Action Henk is a massive star that can do anything he turns his hand to.
Well, you'd believe that to be the case if you took a look around the room in which he lives. He was kickflipping in Action Henk's Pro Skater 2, replaced Bruce Willis in Die Henk, and seemingly was a part of every other franchise that folks of a certain age will remember with fondness. In the early going, this room plays host to Henk's return to stardom. A nefarious villain has stolen one of Henk's (doubtless) many awards and as such, the pot-bellied action figure must return to the fray to chase him down.
This is done by chasing your way through a multitude of increasingly complex levels against the clock, sort of along the same lines as Trials Fusion. Once the starter's gun fires, you're off to the races, jumping, swinging, and butt-sliding your way through each course against your choice of ghost opponent. Should you fall to your doom, you can jump back to the start of the course with a press of the B button, or back to the last checkpoint with the Y button. The ultimate goal is to at least beat the bronze medal time, since collecting medals gives access to a head-to-head battle against each area's boss character, as well as unlocking new sets of levels for you to take on. In terms of structure, it's all very straightforward stuff.
However, Action Henk's challenge is far from straightforward. You'll likely cruise through the first two sets of levels without too much hassle, picking up at least the silver or bronze medals as you do so. What you'll notice when you try to go back and pick up the gold if you miss one though, is that the smallest change to your approach can make the world of difference. Jump just a step earlier and you'll get a lower trajectory into the next section. Jump out of a slide instead of just running out of it, and you'll cover ground faster and go into the next portion of the level with enhanced speed. Let go of the grapple hook earlier on, and you'll be thrust over a jump that you previously had to make manually. The smallest alteration can be the difference between being a champion or settling for a lower medal. This means that although you'll breeze through some levels, there's more playing time here than meets the eye, as you'll head back in to have…just…one…more…go…at trimming that last half a second off your time to grab the gold.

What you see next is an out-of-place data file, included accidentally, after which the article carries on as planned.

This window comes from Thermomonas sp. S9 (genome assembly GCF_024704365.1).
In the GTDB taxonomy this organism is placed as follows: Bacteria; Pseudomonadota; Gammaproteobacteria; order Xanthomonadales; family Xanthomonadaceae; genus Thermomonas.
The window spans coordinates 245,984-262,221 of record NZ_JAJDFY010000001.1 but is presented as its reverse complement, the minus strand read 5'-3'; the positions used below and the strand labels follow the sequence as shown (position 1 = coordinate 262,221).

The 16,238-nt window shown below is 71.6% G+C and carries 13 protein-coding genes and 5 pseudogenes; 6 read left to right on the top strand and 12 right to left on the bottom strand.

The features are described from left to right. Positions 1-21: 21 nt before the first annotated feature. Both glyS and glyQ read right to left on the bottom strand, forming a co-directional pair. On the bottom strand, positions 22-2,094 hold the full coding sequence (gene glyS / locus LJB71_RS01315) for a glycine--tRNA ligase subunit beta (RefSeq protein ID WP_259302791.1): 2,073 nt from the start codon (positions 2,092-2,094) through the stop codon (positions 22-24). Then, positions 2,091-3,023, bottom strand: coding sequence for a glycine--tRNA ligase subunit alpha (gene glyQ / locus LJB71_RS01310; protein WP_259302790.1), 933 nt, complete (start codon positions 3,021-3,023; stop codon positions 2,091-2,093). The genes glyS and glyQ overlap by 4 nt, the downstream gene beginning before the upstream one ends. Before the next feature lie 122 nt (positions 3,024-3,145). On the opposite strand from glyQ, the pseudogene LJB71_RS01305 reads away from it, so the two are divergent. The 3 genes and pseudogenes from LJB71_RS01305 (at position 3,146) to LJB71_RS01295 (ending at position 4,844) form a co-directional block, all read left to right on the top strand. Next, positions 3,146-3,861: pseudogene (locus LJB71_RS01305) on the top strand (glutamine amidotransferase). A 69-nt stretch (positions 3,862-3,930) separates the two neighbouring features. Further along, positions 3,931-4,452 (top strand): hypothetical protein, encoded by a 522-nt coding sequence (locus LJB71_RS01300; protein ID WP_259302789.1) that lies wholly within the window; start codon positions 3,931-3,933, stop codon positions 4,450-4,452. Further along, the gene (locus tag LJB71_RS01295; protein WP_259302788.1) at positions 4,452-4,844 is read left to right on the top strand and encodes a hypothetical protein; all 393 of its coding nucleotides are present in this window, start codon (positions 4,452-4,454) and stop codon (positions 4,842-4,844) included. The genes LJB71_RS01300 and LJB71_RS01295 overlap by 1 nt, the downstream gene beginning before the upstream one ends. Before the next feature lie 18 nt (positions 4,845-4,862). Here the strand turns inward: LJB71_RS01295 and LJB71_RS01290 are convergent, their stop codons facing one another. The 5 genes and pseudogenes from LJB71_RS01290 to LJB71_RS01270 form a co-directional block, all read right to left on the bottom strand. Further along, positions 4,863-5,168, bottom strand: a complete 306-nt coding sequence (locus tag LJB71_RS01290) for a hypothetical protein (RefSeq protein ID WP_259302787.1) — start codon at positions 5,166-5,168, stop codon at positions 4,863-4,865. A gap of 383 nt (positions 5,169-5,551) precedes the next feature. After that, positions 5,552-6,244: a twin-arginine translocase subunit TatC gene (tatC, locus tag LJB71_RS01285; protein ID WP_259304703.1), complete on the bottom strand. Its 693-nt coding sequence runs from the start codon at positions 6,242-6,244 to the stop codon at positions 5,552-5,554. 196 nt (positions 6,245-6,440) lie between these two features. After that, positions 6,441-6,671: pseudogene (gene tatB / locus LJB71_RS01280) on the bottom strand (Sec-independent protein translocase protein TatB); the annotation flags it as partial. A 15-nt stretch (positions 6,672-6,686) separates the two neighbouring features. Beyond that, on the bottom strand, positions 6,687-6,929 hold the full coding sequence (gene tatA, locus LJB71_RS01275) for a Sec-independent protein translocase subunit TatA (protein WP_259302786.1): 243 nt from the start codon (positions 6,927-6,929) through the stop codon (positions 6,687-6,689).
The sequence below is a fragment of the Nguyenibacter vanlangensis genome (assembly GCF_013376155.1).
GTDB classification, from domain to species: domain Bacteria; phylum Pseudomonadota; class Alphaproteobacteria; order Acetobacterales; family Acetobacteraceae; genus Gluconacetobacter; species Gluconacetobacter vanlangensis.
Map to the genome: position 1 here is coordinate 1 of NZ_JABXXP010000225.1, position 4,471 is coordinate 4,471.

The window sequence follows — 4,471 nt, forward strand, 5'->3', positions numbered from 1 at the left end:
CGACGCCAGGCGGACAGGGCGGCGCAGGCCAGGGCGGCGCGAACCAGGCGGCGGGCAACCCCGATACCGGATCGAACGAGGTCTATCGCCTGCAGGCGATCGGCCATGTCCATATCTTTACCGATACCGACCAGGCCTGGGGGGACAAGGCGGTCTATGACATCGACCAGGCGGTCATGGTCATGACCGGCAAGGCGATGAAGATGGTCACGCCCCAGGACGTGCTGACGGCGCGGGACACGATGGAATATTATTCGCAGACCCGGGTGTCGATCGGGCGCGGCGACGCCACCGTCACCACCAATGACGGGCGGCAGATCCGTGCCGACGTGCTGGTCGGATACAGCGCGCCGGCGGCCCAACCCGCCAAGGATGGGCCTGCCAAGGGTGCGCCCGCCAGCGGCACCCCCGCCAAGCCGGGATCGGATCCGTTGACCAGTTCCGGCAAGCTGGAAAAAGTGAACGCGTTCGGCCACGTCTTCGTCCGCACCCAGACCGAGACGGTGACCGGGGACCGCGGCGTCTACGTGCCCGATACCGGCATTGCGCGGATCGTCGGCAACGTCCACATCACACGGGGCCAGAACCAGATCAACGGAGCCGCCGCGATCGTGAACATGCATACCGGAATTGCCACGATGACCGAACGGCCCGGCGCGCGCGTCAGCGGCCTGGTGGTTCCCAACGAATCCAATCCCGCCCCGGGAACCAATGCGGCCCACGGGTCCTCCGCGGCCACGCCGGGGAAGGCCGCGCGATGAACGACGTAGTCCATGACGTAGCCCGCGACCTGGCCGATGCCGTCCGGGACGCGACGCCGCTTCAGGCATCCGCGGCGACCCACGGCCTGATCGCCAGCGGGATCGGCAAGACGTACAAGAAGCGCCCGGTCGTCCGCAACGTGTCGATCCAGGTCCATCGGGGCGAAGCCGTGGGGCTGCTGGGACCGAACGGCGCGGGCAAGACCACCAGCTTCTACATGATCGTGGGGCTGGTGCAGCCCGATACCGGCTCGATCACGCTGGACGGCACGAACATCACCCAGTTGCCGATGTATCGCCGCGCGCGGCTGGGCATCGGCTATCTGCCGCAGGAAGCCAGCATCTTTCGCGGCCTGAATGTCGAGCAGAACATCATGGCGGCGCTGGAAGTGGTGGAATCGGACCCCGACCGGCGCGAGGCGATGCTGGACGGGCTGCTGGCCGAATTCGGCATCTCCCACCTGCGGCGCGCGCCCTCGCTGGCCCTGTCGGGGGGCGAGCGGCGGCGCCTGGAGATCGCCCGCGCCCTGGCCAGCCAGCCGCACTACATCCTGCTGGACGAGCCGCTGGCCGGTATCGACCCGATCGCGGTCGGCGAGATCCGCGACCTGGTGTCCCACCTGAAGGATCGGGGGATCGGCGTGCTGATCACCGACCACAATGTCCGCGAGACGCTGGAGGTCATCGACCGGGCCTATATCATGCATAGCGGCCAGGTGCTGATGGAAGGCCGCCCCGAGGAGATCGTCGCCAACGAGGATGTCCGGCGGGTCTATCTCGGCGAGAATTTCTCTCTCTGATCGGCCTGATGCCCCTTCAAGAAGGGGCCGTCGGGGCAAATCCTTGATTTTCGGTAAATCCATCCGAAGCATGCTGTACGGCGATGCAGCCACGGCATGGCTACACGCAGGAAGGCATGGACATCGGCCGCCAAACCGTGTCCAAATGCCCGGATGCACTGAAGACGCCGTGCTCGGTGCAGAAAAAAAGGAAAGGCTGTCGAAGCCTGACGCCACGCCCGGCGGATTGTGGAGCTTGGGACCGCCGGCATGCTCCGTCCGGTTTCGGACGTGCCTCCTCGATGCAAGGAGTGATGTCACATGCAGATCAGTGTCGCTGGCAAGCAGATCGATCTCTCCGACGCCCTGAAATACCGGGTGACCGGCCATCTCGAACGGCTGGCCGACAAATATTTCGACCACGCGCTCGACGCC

Not that there isn't plenty of playing time available for you without that. Indeed, Action Henk's challenge ramps up quite seriously when you get into the later stages. Relatively obvious left-to-right levels that just have you jumping over the odd obstacle and wall jumping to get up to the occasional higher section become sprawling behemoths with multiple paths and repeating sections. On these levels, watching the ghost's path through each area is absolutely essential, since it's easy to get lost. Not only that, but the ghost player's approach will give you an idea of how to get the best time.
These later challenges also explain the presence of the checkpoint system. In the opening levels, you'll wonder why you would ever need to use the Y button to jump back to the last checkpoint as doing so doesn't reset your time. In essence, restarting at a checkpoint makes it impossible to get the time that you need. But when you're faced with bigger challenges, it can be very, very handy to just skip back to have a practice run (or two, or three, or a hundred) of a section so that you can get the hang of it, before taking a fresh run through the entire course.
It's this increased challenge that – along with the leaderboards – puts Action Henk right up with the best of them. The later levels are genuine puzzles that not only require you to work out what you have to do, but also require that you have the skill and dexterity to do it. Sure, you can see that you need to use the grapple hook to swing all the way up and back over a platform – which you have done a million times before – in order to get to the next section, but when that next section starts tripping you up, you'll find that you start to have trouble with the grappling hook part. This leads to that "one more go" feeling that we alluded to earlier. That feeling is exacerbated by the fact that each level is relatively short. You'll stumble over one level for twenty minutes, trying to get the best time, all the while swearing that this will be the last one before you stop for the day. Then, Action Henk manages to somehow draw you in to just have a quick look at the next.
Of course, this is all before you get a friend or two over to run through a couple of courses in the game's fantastic local multiplayer mode...
Action Henk is enjoyable and challenging, of that there is no doubt. It isn't going to win any awards for visuals – despite looking good enough to get the job done – and we'd like to have seen the comedy brand placement from the initial playroom area be used more in the levels themselves. With that said, neither of these things is going to interrupt your entertainment and the enjoyment and exquisite frustration that the game provides is more than enough for it to get our recommendation. Good stuff.